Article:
5 Tips to Decrease Delayed Onset Muscle Soreness

If you’ve been to the gym recently, you may still remember that stinging, burning sensation you felt the next day. It’s one for the things that stops a lot of people from going back fro another session. This feeling is called DOMS, or delayed onset muscle soreness. While the cause of DOMS is not certain, the most common theory is that it’s caused by muscular microtrauma (tiny muscle tears) occurring during a workout.

It doesn’t discriminate either, you’re likely to experience some DOMS if you are young or old, just starting out on your fitness journey or been hiting the gym for most of your life. However, DOMS is not an untameable beast, and there are many things you can do to help reduce the soreness in the days after a workout. Here are three such ways you can decrease delayed onset muscle soreness in the days after a workout:

foam roller to reduce delayed onset muscle soreness
  1. Use a foam roller

Whether at home or at your gym – using a foam roller is a great idea to help alleviate soreness that can occur after a workout. Using a foam roller routinely after working out will help relax your tight muscles and help prevent DOMS the next day. A foam roller can also be used the next day or any time you’re feeling sore.

ice cold baths

2. Alternate between hot water and cold water in a shower or a bath

Shifting between hot and cold water in a shower can help reduce muscle soreness by getting the blood moving to your sore muscles faster. Hot water tends to open up the blood vessels in a body part whereas cold water tends to do the opposite. Shifting between the two while you’re taking your post-workout shower can help increase the overall blood flow to your muscles and help you feel less sore faster.

If you have the time what’s even better is to…

… immerse yourself in a hot bath. Hot water not only relaxes your muscles after an intense workout, it dialtes your blood vessels promoting blood flow and circulation. You’ll need to stay in the water for a wjile but that nor a bad thing, right.

Then there’s the opposite. An ice bath – if you dare. Many athletes use ice baths after training and competition to reduce inflammation and swelling, and therefore reducing delayed onset muscles soreness. As to whether or not it works ot reduce DOMS the jury is still out, but as it reduces swelling it’s entirely possible that it does. It’s not for everyone though and you need to be aware of the effect that plunging yourself under ice cold water can have on your body, particularly the torso reflex

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workout to reduce delayed onset mudcle soreness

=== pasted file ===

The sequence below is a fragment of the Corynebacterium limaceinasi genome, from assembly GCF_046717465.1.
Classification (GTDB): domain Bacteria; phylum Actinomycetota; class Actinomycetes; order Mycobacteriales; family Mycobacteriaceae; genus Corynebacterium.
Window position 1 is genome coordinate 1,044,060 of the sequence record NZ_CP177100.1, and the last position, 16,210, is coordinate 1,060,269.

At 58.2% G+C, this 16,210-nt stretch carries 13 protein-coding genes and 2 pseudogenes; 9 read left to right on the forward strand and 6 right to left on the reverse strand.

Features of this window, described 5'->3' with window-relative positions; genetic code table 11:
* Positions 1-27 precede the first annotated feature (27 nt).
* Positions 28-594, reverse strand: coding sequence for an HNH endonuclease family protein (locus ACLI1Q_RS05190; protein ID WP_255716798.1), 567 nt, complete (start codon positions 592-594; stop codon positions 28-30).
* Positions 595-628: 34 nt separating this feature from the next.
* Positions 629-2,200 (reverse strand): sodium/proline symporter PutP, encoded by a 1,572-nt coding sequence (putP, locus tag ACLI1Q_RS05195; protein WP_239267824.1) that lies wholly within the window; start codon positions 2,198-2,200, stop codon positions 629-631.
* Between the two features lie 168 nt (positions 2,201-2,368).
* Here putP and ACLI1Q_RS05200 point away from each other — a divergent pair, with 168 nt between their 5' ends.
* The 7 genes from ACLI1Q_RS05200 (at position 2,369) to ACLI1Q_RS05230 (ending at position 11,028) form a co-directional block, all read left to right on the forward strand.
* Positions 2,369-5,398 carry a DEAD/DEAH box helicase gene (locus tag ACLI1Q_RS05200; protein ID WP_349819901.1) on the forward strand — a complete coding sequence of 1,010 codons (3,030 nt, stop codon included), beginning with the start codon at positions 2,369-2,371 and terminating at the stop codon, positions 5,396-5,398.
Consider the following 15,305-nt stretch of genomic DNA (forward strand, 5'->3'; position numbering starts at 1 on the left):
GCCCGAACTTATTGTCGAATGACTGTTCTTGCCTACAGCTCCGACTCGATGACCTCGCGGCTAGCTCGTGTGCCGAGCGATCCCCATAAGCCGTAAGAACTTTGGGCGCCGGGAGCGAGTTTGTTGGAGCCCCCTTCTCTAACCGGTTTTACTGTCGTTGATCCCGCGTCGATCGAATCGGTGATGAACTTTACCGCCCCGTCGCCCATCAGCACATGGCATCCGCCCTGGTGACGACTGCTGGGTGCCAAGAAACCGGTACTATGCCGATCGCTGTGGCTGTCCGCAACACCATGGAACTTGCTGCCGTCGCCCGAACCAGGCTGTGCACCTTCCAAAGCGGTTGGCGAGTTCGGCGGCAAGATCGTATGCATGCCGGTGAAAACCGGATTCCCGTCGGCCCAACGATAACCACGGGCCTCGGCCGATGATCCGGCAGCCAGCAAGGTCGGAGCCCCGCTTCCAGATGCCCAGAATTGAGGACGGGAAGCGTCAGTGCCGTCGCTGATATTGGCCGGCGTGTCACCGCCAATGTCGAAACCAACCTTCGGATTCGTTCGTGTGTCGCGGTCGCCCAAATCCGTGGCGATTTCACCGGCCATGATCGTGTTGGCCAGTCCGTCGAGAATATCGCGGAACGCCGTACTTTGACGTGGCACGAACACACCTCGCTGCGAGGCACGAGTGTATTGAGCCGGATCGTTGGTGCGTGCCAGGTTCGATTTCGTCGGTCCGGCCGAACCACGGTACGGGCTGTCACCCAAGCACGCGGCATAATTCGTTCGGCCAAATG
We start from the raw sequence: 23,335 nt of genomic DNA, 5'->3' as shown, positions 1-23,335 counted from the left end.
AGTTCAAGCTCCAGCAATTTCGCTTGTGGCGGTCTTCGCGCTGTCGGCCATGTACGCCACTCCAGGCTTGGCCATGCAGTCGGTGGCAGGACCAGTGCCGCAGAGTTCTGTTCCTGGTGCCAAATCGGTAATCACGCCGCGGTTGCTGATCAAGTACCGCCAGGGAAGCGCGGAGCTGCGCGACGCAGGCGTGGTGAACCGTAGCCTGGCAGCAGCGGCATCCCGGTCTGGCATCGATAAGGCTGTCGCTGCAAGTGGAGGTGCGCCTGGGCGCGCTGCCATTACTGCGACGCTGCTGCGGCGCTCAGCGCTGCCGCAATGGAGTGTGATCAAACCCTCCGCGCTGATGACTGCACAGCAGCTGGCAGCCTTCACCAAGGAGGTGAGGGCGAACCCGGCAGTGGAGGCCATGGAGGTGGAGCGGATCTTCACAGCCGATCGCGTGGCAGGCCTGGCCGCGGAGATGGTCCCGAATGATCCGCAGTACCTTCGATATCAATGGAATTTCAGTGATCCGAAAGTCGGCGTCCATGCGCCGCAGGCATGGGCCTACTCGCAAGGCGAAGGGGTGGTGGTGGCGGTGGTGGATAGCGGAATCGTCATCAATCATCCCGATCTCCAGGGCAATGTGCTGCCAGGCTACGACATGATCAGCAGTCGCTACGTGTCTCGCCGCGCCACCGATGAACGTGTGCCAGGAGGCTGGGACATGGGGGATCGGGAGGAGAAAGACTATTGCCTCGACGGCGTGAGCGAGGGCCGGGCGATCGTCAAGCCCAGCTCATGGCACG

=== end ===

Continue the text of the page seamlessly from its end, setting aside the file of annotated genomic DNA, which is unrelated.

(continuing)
3. Workout consistently

Differences between your workout intensities can severely worsen the DOMS you get from a workout. If you’ve been slacking off the past few weeks and suddenly start going to the gym regularly again you’re going to have a lot more soreness than you would’ve if you had kept the consistency. Try to workout consistently and try to keep up the intensity of your workouts.

always have a good warm up and cool down to reduce delayed onset muscle soreness

4. Prepare your body with a good warm up AND a cool down

A good warm up is essential, so before you pick up a single weight, you need to loosen up. get on the stationary bike or walk on the treadmill for a good 10 minutes. You want to increase blood flow to your muscles, start to feel warm and raise your heart rate a bit in preperation for what’s to come. Doing a good warm up will reduce DOMS significantly.

Have a cool down period at the end of your session as well to lower your heart rate and to start cooling down. it’s a good idea to include some static stretching as well during your cool down. The stretching will help to increase your flexibilty and reduce the chance of injury for your next session.

Get enough sleep

5. Sleep – Catch enough Zzzzz’s

Make sure you get enough sleep. Sleep not only is the time when your muscles will grow in response to your training, it’s a powerful remedy for the treatment of DOMS. As you sleep your body produces the human growth hormone chemicals during “deep sleep” and it’s these that will help to reduce soreness.

You should be aiming for 7 to 8 hours of sleep so your body can adapt, restore and rebuild after training. Sleep is instrumental to building muscle, losing fat and recovering from injury. Make sure you’re getting enough!

While delayed onset muscle soreness is usually an inevitability after a hard workout, these tips can definitely help alleviate a good amount of the pain and suffering associated with it. Remember that even though you may feel sore after a workout, the soreness is temporary and with proper self-care, most of the pain can be avoided.

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